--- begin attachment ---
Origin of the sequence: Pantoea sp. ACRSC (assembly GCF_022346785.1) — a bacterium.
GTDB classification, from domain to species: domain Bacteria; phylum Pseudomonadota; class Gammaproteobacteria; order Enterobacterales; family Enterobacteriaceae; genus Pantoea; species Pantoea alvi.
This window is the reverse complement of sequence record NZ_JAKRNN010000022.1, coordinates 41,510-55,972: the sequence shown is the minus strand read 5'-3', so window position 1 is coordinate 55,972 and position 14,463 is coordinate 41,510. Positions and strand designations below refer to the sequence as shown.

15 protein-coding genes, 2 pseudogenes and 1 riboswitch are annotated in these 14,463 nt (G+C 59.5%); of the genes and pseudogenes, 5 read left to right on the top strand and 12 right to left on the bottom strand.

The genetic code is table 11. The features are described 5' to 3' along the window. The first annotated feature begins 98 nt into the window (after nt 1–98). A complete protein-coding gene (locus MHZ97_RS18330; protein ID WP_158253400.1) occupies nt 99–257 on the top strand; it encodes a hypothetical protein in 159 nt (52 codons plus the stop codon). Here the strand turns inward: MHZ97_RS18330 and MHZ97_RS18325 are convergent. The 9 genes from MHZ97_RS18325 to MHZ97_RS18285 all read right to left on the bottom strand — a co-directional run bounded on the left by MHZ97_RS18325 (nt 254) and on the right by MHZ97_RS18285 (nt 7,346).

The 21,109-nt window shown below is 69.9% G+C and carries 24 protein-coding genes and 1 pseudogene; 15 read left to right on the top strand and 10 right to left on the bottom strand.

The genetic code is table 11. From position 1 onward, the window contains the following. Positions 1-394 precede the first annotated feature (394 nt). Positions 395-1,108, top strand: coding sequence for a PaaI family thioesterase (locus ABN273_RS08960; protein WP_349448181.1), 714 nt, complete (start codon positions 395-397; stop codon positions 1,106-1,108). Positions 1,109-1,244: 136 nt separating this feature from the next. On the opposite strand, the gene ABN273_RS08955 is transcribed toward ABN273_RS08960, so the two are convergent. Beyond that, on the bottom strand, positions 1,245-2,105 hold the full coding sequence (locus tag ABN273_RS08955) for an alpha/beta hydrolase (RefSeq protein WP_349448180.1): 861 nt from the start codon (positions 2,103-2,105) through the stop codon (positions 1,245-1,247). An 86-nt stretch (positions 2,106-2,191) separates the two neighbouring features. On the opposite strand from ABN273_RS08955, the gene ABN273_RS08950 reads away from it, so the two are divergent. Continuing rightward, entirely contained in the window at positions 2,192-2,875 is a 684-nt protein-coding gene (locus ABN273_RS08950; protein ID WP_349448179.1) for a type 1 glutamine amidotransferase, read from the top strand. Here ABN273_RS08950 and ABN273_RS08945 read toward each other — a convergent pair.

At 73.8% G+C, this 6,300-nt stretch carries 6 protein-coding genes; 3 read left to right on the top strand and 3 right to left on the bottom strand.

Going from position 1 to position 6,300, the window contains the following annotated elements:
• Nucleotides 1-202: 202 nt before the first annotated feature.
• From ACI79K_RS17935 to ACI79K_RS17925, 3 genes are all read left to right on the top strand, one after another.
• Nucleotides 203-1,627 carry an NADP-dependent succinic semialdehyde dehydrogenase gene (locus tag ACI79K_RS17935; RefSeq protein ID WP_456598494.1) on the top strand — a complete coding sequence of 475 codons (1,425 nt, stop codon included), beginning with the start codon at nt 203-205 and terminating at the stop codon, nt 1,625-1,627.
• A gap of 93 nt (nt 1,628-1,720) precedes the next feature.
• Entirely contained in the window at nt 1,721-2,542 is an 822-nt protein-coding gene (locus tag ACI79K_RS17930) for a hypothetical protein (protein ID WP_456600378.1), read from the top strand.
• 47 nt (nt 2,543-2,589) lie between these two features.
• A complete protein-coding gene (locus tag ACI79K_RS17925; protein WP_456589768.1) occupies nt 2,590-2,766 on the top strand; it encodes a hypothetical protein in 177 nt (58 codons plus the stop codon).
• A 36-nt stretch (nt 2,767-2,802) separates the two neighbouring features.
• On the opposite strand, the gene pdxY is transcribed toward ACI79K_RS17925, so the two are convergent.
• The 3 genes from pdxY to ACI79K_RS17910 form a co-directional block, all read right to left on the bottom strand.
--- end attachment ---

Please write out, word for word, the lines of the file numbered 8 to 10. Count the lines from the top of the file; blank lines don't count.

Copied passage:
At 73.8% G+C, this 6,300-nt stretch carries 6 protein-coding genes; 3 read left to right on the top strand and 3 right to left on the bottom strand.

Going from position 1 to position 6,300, the window contains the following annotated elements:
• Nucleotides 1-202: 202 nt before the first annotated feature.